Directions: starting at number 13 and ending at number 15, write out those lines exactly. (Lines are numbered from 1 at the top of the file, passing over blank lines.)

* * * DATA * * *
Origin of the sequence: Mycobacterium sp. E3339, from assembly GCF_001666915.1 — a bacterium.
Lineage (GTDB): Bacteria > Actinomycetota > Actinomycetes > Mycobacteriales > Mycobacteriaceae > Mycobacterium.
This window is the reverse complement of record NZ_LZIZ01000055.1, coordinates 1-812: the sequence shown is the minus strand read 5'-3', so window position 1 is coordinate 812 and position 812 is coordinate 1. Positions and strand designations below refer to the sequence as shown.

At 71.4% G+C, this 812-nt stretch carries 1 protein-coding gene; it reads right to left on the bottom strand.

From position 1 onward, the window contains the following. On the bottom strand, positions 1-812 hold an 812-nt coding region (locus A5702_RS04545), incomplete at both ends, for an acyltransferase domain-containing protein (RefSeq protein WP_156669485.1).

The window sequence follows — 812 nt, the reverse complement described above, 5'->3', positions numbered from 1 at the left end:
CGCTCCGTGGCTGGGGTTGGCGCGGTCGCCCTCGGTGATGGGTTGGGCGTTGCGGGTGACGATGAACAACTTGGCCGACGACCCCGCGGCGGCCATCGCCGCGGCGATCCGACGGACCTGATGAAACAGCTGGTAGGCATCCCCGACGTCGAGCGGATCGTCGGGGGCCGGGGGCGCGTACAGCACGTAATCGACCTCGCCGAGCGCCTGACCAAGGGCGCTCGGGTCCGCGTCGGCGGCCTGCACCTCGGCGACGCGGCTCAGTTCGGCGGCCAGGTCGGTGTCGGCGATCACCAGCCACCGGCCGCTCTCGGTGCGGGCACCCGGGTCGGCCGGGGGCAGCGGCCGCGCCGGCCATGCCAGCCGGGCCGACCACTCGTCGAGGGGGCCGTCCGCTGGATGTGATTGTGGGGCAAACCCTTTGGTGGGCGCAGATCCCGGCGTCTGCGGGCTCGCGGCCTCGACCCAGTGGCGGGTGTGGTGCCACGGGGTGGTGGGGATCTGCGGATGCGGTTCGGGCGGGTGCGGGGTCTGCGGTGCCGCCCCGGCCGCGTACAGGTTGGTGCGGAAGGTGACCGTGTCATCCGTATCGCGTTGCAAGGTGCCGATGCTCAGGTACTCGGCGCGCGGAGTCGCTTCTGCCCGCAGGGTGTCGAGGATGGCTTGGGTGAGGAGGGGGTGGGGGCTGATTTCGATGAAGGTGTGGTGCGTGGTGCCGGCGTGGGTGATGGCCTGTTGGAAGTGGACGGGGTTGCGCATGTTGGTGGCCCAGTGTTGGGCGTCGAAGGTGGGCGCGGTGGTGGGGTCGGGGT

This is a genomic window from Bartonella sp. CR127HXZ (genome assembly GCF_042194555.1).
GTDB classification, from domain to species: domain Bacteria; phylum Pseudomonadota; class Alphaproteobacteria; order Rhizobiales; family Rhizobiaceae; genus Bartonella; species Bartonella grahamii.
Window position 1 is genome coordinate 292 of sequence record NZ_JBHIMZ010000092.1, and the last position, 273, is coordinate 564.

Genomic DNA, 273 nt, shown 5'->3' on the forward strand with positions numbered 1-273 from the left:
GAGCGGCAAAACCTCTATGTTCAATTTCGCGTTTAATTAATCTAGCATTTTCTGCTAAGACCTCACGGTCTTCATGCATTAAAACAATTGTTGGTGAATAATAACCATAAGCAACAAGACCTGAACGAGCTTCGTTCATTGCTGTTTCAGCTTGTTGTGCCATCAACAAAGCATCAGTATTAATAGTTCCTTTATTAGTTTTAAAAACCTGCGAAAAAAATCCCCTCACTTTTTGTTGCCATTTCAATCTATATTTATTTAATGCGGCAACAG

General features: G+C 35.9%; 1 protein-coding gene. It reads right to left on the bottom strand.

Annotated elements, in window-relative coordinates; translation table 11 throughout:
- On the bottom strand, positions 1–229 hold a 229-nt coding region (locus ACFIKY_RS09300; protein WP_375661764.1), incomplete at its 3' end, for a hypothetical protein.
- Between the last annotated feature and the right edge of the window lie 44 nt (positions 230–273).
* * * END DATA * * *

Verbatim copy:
General features: G+C 35.9%; 1 protein-coding gene. It reads right to left on the bottom strand.

Annotated elements, in window-relative coordinates; translation table 11 throughout:
- On the bottom strand, positions 1–229 hold a 229-nt coding region (locus ACFIKY_RS09300; protein WP_375661764.1), incomplete at its 3' end, for a hypothetical protein.